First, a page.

A PLANNED new speed detection system to help save lives in Dublin's Port Tunnel has been shot down by transport chiefs.
Drivers breaking the limits on the €751m motorway are likely to continue to go unpunished following the move.
The National Roads Authority (NRA) had sought to install the equipment to catch dangerous motorists.
But the Department of Transport withheld approval for the scheme on the basis that enforcement of the limits is a matter for the gardai.
It is understood that, while gardai mount speed-checks in the areas outside the tunnel, they do not generally do so within the underpass.
An NRA source told the Herald that the organisation has been "concerned about speeding" in the tunnel.
"We would speak to the gardai but they would be looking at the areas outside, which they have been doing," the source said.
It is an operational matter for the gardai where they chose to stage speed checks.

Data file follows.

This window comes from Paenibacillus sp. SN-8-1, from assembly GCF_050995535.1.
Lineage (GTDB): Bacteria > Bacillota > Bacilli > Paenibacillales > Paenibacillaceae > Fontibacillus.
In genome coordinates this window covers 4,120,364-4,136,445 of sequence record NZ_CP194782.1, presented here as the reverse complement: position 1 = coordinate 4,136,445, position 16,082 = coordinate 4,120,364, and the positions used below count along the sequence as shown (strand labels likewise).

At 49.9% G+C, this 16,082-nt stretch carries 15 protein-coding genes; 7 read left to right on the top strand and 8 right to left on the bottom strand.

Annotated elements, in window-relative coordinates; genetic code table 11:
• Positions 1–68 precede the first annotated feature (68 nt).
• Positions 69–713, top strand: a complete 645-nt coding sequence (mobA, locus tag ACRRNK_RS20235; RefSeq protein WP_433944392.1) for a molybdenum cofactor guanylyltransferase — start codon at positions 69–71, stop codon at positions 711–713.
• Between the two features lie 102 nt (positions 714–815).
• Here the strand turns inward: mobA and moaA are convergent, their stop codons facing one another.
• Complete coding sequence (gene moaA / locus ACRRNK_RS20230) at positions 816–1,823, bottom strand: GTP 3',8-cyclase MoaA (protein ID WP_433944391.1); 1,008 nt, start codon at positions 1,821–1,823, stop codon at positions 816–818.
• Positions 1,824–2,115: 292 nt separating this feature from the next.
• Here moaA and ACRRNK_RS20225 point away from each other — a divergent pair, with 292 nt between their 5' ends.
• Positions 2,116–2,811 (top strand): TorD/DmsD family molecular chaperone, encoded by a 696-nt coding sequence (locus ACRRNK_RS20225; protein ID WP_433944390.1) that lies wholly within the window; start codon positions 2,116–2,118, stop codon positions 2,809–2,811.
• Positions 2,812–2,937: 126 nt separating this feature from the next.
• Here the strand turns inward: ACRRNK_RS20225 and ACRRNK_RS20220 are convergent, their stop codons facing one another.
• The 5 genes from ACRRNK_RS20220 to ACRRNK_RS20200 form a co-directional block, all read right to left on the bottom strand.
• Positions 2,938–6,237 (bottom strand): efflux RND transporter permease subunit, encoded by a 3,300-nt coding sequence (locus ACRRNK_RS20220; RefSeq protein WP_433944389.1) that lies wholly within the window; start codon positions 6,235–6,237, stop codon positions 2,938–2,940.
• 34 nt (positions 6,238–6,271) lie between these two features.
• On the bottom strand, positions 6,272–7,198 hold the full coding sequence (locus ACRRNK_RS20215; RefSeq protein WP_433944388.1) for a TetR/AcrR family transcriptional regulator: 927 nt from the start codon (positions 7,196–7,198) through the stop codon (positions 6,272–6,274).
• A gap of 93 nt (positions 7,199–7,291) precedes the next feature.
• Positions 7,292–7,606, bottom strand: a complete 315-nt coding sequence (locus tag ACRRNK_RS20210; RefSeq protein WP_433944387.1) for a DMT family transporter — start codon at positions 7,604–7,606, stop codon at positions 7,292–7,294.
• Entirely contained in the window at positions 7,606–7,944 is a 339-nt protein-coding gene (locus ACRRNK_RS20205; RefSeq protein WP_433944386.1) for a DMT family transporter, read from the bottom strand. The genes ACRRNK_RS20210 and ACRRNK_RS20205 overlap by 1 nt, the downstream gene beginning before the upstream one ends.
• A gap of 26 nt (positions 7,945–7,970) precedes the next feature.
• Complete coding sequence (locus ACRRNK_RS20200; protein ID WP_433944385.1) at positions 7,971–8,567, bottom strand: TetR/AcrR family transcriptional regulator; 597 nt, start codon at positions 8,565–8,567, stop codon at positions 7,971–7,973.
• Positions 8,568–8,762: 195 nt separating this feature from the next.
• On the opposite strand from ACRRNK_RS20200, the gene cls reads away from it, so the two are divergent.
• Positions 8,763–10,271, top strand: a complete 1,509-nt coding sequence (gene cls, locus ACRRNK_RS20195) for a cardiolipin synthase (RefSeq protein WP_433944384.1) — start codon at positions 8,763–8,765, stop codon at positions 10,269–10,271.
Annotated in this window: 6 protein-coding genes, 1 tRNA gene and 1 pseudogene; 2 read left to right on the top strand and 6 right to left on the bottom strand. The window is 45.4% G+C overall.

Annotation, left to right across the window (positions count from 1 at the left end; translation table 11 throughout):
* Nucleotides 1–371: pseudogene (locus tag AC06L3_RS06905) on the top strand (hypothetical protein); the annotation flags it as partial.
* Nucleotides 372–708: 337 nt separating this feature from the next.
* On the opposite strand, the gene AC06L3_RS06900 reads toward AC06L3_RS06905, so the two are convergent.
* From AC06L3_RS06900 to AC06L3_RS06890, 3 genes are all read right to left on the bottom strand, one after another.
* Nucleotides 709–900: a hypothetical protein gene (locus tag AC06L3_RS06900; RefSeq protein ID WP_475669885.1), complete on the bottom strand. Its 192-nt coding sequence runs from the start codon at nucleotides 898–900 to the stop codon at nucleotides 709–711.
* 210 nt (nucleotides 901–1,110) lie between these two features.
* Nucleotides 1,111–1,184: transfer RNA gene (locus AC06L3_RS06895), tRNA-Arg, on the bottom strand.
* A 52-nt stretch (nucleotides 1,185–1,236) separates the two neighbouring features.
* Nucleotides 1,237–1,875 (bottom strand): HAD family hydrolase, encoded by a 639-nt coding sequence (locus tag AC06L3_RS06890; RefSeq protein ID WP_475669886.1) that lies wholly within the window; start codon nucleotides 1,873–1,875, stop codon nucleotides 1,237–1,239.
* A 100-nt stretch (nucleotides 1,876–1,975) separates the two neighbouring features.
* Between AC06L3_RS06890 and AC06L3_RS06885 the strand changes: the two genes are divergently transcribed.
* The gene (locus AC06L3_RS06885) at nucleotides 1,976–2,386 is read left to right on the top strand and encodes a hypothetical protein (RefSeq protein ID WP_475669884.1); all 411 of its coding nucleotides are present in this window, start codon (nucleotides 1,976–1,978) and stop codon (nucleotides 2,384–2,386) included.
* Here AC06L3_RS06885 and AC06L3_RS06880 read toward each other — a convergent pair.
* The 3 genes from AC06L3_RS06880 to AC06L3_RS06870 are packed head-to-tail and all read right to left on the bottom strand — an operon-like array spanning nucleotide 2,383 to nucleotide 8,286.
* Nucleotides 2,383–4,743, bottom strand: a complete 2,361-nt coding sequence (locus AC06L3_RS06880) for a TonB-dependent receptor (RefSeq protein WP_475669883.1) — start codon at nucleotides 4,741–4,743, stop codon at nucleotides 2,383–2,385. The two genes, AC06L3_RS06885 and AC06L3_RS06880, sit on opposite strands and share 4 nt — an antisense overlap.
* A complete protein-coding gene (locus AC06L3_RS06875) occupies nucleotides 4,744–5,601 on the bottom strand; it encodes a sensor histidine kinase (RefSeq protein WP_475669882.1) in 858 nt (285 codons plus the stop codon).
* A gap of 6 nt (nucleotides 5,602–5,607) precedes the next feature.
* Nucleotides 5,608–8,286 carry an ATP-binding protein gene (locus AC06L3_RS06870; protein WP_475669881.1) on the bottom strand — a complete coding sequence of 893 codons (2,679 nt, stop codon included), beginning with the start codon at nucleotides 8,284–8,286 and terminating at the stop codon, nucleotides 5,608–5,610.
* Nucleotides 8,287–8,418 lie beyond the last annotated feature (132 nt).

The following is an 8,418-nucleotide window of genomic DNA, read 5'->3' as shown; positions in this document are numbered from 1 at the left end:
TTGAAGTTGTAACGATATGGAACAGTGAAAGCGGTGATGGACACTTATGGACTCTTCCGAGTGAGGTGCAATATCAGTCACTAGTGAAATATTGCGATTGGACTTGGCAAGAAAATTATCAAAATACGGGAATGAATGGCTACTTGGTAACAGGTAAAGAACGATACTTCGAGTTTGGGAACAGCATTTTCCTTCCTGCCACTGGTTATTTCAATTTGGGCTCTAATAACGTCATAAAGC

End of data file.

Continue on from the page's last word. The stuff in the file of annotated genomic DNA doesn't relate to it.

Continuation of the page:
The source said the NRA wants the detection to be carried out in the tunnel but "it is the garda's call".
While surveillance and safety cameras have been installed, they are not of a sufficient quality for use as evidence in speeding prosecutions.
Tenders for a speed detection and control system in the tunnel were advertised in the European Journal last March and the final tender deadline was set for August.
However, the NRA -- which was to finance the new system -- confirmed the process has now been abandoned.
Issues surrounding driver behaviour in the tunnel have been highlighted on a number of occasions.
In 2008, a motorist was charged in connection with an incident in which a car went through the underpass the wrong way.